The best budget turntables

By in Features, Turntables & Tech

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A guide to the affordable decks that won’t ruin your records.

For those looking to get into the world of vinyl, the task of choosing your first turntable can be daunting.

As the vinyl has grown in popularity over the past decade, the accessibility of turntables has followed suit. Manufactures are noticing this and a greater number of “affordable” turntables are coming onto the market every year. Extremely low-priced turntables can be very tempting, but they will also irreparably damage your records.

In short, you want to stay away from all-in-one turntable systems (sometimes they’re disguised as suitcases), and decks that lack proper counterweight systems. With that in mind, we’ve set our budget at turntables under £400.

The counterweight is a weight that sits on the back of the tonearm, and is a crucial feature took look for when choosing a turntable. It controls the tracking force – the downward weight of your needle. Improper weight can either cause your needle to skip, or cause irreversible damage to your records.

Though decks that have built-in speakers are convenient, these turntables should also be avoided. Having speakers directly built into the unit allows the needle to pick up the sound it’s already outputting. This results in an unpleasant, muddy, feedback loop that interferes with your listening experience.

So, what are your options? Here are eight highly recommended turntables that won’t break the bank, or your records.

This is an update of an article originally published in 2016.


Audio-Technica AT-LP60x

Price: £167

Pros: Fully automatic, easy to use, removable RCA and power cables.
Cons: Plastic build, non-upgradable cartridge.

Verdict: The Audio-Technica AT-LP60x is an entry-level alternative to the dreaded suitcase turntable for those wanting an introduction into the world of vinyl.

For years, Audio Technica’s AT-LP60 was the industry standard of what a good beginner turntable should be and offered a better overall experience compared to its all-in-one contemporaries. As a first true upgrade, the AT-LP60x offers various improvements on its predecessor. It comes with removable audio cables, an external power adapter, and an upgraded tonearm that results in less skipping. The fully automatic functionality (start, stop, and auto-return) also makes it extremely user-friendly. This is the perfect turntable for someone looking to get into record collecting and who wants something affordable that won’t destroy their records.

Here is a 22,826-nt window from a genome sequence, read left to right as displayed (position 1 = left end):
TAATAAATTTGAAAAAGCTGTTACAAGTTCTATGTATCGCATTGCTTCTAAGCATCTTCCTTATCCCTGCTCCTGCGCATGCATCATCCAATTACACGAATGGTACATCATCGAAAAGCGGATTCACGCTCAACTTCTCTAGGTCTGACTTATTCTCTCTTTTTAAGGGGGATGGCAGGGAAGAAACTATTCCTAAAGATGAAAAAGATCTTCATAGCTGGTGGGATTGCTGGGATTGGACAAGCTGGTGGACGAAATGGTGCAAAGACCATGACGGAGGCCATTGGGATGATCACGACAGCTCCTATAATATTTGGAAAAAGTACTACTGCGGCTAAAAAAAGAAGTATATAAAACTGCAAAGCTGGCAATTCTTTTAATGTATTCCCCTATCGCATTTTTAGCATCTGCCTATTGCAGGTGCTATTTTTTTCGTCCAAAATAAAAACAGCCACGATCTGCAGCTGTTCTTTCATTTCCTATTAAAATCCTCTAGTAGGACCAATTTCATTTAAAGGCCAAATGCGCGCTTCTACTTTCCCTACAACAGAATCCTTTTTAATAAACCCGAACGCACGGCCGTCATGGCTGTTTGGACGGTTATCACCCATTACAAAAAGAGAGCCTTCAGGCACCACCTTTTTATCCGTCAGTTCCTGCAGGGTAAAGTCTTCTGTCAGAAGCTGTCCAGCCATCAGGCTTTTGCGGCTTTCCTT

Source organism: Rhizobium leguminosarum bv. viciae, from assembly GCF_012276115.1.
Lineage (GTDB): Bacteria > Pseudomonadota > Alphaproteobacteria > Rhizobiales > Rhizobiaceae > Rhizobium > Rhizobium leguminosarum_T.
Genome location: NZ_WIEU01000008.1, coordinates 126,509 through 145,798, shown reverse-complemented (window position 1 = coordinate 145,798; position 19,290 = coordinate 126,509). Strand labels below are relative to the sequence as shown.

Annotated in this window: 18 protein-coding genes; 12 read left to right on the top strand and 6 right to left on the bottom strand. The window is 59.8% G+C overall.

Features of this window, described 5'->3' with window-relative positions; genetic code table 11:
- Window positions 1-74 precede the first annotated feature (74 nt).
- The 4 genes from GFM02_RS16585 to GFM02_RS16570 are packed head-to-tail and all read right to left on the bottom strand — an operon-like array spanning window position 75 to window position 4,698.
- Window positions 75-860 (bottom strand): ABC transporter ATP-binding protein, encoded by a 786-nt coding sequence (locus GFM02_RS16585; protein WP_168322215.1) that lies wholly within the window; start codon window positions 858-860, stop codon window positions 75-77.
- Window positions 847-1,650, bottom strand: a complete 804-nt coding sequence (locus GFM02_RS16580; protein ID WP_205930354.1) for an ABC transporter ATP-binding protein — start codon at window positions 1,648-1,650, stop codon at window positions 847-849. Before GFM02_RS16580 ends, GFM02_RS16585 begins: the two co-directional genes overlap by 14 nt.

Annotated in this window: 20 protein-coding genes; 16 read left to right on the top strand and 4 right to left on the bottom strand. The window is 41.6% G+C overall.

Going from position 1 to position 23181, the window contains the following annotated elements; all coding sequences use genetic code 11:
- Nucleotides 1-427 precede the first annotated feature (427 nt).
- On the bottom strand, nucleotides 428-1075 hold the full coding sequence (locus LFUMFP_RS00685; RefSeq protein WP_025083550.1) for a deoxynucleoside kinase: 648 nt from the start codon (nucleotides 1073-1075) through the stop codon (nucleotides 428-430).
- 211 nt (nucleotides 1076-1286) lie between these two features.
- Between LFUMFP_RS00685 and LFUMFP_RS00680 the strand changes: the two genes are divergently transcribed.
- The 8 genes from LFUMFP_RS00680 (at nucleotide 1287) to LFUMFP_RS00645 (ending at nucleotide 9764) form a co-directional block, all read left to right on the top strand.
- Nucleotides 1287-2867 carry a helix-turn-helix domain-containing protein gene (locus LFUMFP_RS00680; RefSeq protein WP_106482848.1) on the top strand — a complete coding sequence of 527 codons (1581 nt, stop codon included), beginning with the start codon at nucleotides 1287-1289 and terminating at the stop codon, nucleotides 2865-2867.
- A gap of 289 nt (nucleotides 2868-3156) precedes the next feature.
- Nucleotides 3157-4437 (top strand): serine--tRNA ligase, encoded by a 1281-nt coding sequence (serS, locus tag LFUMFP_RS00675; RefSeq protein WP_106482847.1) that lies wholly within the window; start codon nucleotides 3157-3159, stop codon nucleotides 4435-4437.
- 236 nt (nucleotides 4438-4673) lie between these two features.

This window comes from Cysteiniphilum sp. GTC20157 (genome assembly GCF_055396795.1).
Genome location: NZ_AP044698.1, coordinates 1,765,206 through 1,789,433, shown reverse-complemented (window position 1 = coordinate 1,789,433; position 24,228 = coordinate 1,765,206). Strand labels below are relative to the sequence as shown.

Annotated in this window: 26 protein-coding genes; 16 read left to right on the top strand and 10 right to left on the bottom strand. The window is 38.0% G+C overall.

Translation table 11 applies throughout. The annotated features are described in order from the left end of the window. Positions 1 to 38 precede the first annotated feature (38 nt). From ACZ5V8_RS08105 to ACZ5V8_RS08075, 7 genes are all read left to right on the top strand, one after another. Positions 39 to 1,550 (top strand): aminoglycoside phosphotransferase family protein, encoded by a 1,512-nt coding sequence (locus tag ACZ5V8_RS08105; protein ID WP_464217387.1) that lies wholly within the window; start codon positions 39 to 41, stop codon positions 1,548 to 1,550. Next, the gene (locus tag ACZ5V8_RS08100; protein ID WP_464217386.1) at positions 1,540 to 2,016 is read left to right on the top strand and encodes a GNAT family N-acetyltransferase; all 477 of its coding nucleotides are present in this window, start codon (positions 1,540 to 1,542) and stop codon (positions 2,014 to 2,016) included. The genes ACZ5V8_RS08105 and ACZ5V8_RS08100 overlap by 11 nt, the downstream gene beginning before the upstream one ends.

Sony PS-LX310BT

Price: £230

Pros: Plug-and-play, Bluetooth connectivity.
Cons: Non-upgradeable cartridge.

Verdict: The Sony PS-LX310BT is a great beginner turntable that offers Bluetooth and good sound at an affordable price.

Sony’s PS-LX310BT offers a fully automatic turntable, that can be paired with all your Bluetooth speakers or headphones. It also features something that’s not found in a lot of turntables: an audio gain switch. This gain switch allows you to fine-tune your levels. If you’re looking for a stylish turntable with a built-in phono amp and USB output to record vinyl to digital, this one is for you.


Pioneer PLX 500

Price: £245

Pros: USB output to record vinyl, high-torque, plays 78s, built-in phono preamp.
Cons: A reduced pitch control range.

Verdict: The Pioneer PLX 500 is a high-torque, entry-level DJ turntable that can also be used for home listening or recording your vinyl.

Pioneer’s PLX 500 is a three-speed, high-torque, direct-drive turntable that is perfect for those wanting to get into vinyl DJing without breaking the bank. Borrowing key features from Pioneer’s Pro DJ turntable, the PLX 1000, the PLX 500 offers a ±8% pitch control to mix with ease. The PLX 500 is also equipped with a USB connection, making it easy to record and convert your vinyl collection into digital files. For another direct drive turntable at this price point, look no further than Audio-Technica’s AT-LP120X.